From 1997 to 1999 the X-Men underwent several changes in writers while Chris Claremont waited in the wings, flirting with the characters he had helped make popular.
An X-Men reader poll published in Wizard #90 in 1999 revealed that 30 % of readers wanted Chris Claremont to write the X-Men again, putting him on top of the list with second favourite choice, Kurt Busiek, receiving only 18 % of the votes.
In 1997, the readers who voted on Claremont almost had their wish come true. “Bob Harras had become the Editor-in-Chief and we started talking again,” Claremont revealed in Comic Creators On X-Men.
“I, along with a lot of other creators in the business, have been bitching a lot in the last few years about how “Things aren’t going quite right” and “If I were God Emperor of the Universe, what could I do to make things work?”” Claremont told Wizard #85. “It got to the point where I think Marvel decided to call my bluff.” […] “My coming back was not a spur-of-the-moment decision – it’s something we’ve been talking about for about two-and-a-half years. There was a lot of discussion, negotiation.”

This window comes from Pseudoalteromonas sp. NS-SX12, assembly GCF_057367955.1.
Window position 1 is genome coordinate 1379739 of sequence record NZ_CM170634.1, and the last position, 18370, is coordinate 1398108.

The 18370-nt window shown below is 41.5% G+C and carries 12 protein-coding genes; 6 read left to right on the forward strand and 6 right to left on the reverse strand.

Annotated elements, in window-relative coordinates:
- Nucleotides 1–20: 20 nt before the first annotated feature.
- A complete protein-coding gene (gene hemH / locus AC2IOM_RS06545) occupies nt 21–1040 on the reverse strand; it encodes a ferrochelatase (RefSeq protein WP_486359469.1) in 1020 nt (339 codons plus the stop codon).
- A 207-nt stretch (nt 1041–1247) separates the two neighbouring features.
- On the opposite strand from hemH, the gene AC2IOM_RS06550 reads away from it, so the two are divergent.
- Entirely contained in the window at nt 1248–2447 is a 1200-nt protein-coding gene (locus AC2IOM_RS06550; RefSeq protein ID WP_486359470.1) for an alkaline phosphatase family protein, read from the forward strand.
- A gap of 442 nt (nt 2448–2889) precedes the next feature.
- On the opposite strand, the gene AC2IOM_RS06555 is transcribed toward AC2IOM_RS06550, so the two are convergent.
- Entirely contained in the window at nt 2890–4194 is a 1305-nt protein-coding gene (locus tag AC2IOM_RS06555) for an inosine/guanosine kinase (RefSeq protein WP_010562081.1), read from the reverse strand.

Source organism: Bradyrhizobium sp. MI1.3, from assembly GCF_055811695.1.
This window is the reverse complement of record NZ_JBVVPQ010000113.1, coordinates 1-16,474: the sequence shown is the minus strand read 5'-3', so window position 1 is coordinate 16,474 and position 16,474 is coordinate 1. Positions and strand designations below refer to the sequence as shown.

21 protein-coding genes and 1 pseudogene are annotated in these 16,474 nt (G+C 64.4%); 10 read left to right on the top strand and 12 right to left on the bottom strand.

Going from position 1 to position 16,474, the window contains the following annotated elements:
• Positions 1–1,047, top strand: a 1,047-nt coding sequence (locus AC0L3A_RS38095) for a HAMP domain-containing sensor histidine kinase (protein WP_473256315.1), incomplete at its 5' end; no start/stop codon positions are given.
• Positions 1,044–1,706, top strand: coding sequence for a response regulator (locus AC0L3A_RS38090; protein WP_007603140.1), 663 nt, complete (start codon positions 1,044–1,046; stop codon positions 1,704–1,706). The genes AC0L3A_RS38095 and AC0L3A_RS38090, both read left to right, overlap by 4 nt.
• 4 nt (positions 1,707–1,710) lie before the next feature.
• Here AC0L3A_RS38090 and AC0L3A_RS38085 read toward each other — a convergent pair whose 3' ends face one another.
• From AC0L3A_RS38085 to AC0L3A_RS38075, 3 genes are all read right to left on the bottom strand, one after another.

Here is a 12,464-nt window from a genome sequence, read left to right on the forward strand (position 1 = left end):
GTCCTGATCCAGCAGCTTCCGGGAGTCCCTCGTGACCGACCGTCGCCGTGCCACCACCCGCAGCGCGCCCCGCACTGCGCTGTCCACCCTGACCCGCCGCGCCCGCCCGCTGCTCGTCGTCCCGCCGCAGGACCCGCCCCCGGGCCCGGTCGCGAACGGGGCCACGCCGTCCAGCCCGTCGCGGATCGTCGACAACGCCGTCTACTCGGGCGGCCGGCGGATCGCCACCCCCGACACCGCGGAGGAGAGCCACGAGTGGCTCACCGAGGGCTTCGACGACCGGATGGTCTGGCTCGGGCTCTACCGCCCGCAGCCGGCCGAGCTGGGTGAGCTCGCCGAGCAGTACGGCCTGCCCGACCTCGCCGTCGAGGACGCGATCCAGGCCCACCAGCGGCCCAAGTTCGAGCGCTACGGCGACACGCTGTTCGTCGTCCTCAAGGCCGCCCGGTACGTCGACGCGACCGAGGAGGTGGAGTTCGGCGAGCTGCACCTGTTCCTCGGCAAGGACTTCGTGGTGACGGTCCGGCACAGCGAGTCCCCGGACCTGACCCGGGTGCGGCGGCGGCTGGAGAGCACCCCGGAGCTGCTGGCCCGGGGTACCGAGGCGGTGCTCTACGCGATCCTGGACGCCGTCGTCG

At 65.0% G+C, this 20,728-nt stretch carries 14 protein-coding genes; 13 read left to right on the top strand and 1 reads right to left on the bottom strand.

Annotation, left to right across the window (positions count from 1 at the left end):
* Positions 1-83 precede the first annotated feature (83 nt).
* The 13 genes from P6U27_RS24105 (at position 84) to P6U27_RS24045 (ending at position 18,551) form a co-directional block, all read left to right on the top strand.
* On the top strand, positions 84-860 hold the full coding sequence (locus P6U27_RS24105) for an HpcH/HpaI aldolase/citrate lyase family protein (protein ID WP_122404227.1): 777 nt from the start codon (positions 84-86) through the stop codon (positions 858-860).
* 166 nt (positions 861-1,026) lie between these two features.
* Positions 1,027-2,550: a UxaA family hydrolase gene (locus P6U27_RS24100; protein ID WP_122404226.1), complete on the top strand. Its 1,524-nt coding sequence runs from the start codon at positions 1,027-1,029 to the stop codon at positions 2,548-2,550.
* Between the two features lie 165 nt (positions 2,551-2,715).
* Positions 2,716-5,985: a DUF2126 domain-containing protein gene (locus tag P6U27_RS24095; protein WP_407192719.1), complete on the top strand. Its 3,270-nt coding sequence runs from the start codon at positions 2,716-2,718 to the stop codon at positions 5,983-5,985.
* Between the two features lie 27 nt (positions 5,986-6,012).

“When I came back to Marvel, the deal was… the expectation was that I would write one of the books,” Claremont said in Wizard #103. “But we could never make the timing work.”
“(Bob Harras) wanted me to come back and take over one of the X-books,” Claremont added in Comics Creators On X-Men. “Scott Lobdell would write the other. Bob figured that would be the best of both worlds. Scott had a certain following and so did I. We could maybe play to our different strengths. But, before I agreed to write X-Men, I had to settle some outstanding royalty stuff with Marvel as far as Toy Biz was concerned. While this was happening, Scott decided to leave X-Men and Bob suddenly had to get writers on both books. By the time I came back, the books had already been handed over to Joe Kelly and Steve Seagle. Since Bob had already made a commitment to these two guys, he felt he couldn’t just dump them. Instead of doing X-Men, I came back as editorial director and ended up taking over Fantastic Four because Scott had also quit that book. I was fine with FF.”